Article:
Highways and Byways in Sussex - online book

An illustrated appreciation, of the most interesting districts in Sussex.

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fish, namely, an Arundel Mullet, a Chichester Lobster, a Shelsey Cockle, and an Amerly Trout; so Sussex aboundeth with more Carpes than any other of this Nation. And though not so great as Jovius reporteth to be found in the Lurian Lake in Italy, weighing more than fifty pounds, yet these generally of great and goodly proportion. I need not adde, that Physicians account the galls of Carpes, as also a stone in their heads, to be Medicinable ; only I will observe that, because Jews will not eat Caviare made of Sturgeon (because coming from a fish wanting Scales, and therefore forbidden in the Levitical Law); therefore the Italians make greater profit of the Spaun of Carps, whereof they make a Red Caviare, well pleasing the Jews both in Palate and Conscience. All I will adde of Carps is this, that Ramus himself doth not so much redound in Dichotomies as they do; seeing no one bone is to be found in their body, which is not forked or divided into two parts at the end thereof."
Amberley proper, as distinguished from Amberley of the anglers, is a mile from the station and is built on a ridge. The castle is the extreme western end of this ridge, the north side of which descends precipitously to the marshy plain that extends as far as Pulborough. Standing on the castle one sees Pulborough church due north—height calling unto height. The castle is now a farm ; indeed, all Amberley is a huge stockyard, smelling of straw and cattle. It is sheer Sussex— chalky soil, whitewashed cottages, huge waggons; and one of the best of Sussex painters, and, in his exquisite modest way, of all painters living, dwells in the heart of it—Edward Stott, who year after year shows London connoisseurs how the clear skin of the Sussex boy takes the evening light; and how the Southdown sheep drink at hill ponds beneath a violet sky ; and that there is nothing more beautiful under the stars than a whitewashed cottage just when the lamp is lit.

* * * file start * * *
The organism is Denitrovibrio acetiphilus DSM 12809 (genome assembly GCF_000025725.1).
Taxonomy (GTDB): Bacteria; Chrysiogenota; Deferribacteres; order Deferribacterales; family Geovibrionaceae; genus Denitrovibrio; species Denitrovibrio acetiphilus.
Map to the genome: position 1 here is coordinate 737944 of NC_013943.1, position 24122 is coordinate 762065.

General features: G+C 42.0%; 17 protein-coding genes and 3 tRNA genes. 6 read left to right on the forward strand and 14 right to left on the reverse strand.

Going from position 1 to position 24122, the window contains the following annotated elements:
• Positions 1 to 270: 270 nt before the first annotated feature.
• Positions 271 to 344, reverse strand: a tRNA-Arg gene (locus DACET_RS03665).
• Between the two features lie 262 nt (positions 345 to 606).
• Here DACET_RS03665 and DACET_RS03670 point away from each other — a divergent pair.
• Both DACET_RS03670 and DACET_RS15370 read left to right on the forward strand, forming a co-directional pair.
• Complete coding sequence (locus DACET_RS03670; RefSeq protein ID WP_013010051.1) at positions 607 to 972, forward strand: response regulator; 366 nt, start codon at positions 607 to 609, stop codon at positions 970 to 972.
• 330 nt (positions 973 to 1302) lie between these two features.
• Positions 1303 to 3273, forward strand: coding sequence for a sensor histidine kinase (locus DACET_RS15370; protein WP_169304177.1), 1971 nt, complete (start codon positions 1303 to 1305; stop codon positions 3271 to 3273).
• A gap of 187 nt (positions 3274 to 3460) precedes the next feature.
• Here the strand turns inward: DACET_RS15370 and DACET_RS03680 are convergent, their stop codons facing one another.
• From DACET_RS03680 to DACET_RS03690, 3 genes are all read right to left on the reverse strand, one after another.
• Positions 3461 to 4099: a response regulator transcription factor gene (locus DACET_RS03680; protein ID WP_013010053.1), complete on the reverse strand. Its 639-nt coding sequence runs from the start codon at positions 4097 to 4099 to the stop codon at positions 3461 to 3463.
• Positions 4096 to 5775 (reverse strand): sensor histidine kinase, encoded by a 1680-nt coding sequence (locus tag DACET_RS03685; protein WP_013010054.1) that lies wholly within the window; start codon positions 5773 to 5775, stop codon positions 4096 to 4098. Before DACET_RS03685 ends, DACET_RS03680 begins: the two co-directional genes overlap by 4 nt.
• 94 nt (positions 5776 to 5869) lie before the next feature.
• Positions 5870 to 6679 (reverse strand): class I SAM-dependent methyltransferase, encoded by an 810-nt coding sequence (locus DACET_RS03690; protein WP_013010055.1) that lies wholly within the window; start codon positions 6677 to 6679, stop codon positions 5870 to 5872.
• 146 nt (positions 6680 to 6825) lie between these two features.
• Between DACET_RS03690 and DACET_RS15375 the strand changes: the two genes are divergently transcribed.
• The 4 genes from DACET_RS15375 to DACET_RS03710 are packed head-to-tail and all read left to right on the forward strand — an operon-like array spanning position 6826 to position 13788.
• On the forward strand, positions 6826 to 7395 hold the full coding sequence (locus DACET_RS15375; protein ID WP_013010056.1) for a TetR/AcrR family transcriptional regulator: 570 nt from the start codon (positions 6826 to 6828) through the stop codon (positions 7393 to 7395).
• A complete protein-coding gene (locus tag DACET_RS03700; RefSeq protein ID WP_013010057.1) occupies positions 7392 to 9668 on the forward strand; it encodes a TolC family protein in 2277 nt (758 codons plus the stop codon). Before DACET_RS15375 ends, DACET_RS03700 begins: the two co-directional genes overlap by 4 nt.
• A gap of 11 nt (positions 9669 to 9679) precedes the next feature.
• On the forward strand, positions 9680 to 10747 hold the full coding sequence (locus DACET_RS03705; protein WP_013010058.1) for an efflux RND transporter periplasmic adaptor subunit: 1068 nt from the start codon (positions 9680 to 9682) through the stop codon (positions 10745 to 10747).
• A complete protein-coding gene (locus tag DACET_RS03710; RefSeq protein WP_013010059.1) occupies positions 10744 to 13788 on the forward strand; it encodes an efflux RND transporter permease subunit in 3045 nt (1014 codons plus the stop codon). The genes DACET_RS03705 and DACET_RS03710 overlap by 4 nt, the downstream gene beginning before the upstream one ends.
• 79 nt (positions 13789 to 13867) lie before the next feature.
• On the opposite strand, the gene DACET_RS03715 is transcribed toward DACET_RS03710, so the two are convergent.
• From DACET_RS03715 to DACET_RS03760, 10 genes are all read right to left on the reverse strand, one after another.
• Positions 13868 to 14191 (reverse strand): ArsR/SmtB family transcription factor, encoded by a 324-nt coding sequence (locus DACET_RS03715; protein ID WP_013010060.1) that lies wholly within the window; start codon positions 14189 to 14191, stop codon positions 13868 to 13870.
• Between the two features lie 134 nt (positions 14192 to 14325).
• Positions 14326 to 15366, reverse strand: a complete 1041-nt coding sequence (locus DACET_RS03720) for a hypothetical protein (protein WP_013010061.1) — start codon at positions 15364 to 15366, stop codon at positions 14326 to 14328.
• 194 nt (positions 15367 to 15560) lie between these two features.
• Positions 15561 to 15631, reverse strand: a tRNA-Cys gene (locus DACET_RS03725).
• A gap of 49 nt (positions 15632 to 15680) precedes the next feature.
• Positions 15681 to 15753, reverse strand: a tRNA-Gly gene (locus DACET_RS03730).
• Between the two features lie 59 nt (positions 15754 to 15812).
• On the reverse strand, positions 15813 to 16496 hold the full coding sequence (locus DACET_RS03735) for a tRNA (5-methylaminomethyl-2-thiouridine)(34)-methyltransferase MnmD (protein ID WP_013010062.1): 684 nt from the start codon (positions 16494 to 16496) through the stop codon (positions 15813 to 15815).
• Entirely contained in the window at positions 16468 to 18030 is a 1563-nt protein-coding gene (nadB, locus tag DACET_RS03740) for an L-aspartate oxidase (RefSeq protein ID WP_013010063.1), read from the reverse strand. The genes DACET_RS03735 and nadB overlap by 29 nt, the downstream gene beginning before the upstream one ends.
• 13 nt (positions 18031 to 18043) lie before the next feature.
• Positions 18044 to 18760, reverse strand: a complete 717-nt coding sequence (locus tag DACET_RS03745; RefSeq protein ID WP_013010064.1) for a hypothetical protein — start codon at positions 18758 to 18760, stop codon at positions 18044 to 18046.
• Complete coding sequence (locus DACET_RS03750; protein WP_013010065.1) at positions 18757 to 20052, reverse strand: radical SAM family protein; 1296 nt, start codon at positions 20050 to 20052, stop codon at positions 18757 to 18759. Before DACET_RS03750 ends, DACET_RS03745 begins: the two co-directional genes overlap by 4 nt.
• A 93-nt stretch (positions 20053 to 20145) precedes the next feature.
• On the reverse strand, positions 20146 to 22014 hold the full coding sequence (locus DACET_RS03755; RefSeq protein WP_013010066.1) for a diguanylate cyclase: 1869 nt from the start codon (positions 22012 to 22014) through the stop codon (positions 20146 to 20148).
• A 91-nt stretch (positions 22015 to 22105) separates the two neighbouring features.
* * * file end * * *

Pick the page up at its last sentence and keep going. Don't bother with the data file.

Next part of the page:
Amberley has no right to lay claim to a castle, for the old ruins are not truly, as they seem, the remains of a castellated
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